here for PDF format
of Meeting with Jim Ramstad
Civic Caucus, 8301
Creekside Circle, Bloomington, MN 55437
Thursday, November 29,
Johnson, chair; Chuck Clay (by phone), Bill Frenzel (by phone), Paul
Gilje, Jim Hetland, John Mooty (by phone) and guests Justin McCoy and
Lance Olson, aides to Congressman Jim Ramstad
Congressman Jim Ramstad
Welcome and introduction
Paul welcomed and introduced Rep. Jim Ramstad, Minnesota 3rd
congressional district. Ramstad was first elected to Congress in
1990. He is a member of the House Ways and Means Committee, Health
Subcommittee and Oversight Subcommittee. In 2005, Ramstad was named
“Leading Light for Seniors” by the American Health Care Association, and
in 2006 he received the “Disabilities Rights Award” from the American
Association of People with Disabilities. He is a former Criminal
Justice attorney. Prior to his election to Congress, Ramstad served
three terms in the Minnesota Senate, where he was Assistant Minority
Comments and discussion
Ramstad's comments and in discussion with the Civic Caucus, the following
points were raised:
1. Problems in the Congress
--Congress is characterized today by a lack of comity, a lack of
collaboration, and increased polarization that is leading to paralysis,
Ramstad said. By September 30 of each year, Congress should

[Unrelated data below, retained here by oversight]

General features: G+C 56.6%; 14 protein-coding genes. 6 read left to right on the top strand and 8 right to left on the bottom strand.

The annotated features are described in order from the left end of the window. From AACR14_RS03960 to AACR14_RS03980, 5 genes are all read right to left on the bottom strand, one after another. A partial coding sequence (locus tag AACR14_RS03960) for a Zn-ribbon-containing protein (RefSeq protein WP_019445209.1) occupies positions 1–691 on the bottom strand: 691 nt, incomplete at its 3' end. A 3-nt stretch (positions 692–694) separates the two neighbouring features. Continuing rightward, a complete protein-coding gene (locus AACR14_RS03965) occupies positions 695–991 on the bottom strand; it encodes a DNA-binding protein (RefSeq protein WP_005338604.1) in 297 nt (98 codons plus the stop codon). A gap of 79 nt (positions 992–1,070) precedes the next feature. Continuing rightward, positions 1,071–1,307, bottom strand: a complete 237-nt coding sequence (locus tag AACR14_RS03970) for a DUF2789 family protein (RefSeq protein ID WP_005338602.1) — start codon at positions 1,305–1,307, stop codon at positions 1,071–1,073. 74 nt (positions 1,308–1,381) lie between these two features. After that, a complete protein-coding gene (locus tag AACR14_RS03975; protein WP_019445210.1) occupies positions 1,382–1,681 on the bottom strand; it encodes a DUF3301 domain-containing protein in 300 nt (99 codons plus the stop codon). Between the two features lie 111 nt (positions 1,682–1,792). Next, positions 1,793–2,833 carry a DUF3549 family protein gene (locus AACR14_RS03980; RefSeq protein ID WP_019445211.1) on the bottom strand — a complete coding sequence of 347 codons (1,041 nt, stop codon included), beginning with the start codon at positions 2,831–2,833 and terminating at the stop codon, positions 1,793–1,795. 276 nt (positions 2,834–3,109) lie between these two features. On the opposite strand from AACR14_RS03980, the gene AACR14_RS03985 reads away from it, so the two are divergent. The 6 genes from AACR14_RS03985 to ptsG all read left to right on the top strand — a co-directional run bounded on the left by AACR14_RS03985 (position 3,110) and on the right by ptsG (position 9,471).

have completed work on its 11 appropriations bills. As of today,
only one of those bills has been signed into law. No action has
occurred on such importation legislation as transportation funding and
children's health insurance.
In years past, he said, many members of Congress from opposite parties
worked with one another in a bipartisan fashion. He mentioned
how Bill Frenzel, his predecessor from the 3rd District, was probably the
hardest worker on trade legislation. Frenzel, a Republican,
worked successfully with Democrats.
The situation has changed rapidly over the last two decades, he said.
Some new political people came to Washington
with the objective of appealing narrowly to one's base of support, rather
than seeking a broader consensus. Every possible action was analyzed
as to how the action would play to the "base". They made no attempt
to reach consensus, but simply to gain politically by playing to their
The far right and the far left have controlled decisions.
There's a moderate group of Republicans known as the Tuesday group, and a
moderate group of Democrats known as the Blue Dogs. While these
groups hold the balance of power, the far left and far right are
under a lot of pressure not to work with the moderates. Thus, the
result is more polarization.
2. Pork barrel politics seems healthy
--Ramstad agreed with a member's comment that members of Congress are
able to get their favorite projects inserted into legislation.
Ramstad said it took him awhile to learn the game. "Earmarks",
the specific projects for a member's congressional district, get thrown
into a 600-page bill in the dark of night. Members vote on the bill
the next morning and then two weeks later they learn from the press that
something like "a bridge to nowhere" has been inserted.
Members all know that if they don't agree to vote for an appropriations
bill that their own perks will be deleted. In effect, if a